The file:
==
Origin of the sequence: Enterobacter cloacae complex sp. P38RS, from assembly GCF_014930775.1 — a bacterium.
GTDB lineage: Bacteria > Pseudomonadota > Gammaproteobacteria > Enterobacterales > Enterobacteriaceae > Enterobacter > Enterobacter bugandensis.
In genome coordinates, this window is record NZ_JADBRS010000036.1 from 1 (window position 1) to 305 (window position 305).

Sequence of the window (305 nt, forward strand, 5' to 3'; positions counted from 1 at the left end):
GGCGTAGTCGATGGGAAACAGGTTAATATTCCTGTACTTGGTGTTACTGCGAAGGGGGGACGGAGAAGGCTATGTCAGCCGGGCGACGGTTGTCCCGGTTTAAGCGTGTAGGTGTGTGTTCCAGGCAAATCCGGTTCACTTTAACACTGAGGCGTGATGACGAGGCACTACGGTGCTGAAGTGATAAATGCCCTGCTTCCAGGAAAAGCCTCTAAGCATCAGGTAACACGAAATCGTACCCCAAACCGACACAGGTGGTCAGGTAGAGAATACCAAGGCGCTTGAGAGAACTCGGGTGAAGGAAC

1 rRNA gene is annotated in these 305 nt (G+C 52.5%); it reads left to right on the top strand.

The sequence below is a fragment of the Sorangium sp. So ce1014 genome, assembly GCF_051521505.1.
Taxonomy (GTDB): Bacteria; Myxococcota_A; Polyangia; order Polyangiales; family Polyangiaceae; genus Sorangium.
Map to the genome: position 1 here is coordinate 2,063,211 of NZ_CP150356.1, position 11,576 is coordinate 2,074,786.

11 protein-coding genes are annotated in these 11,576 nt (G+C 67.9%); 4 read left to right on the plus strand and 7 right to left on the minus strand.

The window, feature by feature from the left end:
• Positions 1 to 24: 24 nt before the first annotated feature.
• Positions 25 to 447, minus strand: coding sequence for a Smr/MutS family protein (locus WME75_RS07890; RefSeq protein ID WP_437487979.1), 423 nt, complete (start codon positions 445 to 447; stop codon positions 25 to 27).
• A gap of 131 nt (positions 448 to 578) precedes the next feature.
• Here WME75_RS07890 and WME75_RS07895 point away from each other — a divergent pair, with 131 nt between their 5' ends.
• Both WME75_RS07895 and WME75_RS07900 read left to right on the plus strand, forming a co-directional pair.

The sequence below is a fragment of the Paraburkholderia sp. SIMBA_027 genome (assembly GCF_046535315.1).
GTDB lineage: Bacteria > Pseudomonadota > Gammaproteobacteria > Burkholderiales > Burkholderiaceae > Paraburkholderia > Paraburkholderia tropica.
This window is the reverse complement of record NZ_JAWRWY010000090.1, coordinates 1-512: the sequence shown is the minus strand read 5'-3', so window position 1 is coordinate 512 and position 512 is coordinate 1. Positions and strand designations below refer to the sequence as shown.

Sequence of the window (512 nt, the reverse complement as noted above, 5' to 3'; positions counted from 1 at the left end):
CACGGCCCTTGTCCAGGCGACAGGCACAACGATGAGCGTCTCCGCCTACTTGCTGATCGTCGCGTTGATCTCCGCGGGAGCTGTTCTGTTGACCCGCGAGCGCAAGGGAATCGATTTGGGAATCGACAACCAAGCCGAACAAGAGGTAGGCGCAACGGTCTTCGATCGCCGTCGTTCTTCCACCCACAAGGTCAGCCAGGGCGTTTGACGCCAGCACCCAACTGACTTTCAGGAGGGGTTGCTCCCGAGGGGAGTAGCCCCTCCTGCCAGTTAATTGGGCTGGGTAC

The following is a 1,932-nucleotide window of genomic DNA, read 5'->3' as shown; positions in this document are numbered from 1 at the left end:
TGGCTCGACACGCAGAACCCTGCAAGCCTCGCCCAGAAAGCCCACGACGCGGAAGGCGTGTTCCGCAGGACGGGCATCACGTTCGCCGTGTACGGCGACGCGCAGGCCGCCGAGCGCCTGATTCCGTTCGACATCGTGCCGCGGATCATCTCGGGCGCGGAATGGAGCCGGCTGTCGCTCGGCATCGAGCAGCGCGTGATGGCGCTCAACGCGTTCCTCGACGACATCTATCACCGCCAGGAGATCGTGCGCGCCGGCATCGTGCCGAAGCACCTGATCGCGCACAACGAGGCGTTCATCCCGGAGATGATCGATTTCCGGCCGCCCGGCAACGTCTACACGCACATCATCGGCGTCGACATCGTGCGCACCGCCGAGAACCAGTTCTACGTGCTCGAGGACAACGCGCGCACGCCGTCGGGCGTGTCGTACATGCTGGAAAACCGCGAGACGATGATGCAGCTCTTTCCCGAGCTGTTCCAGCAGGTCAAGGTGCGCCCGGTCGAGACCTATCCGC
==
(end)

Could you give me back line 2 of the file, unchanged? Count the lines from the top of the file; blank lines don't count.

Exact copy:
GTDB lineage: Bacteria > Pseudomonadota > Gammaproteobacteria > Enterobacterales > Enterobacteriaceae > Enterobacter > Enterobacter bugandensis.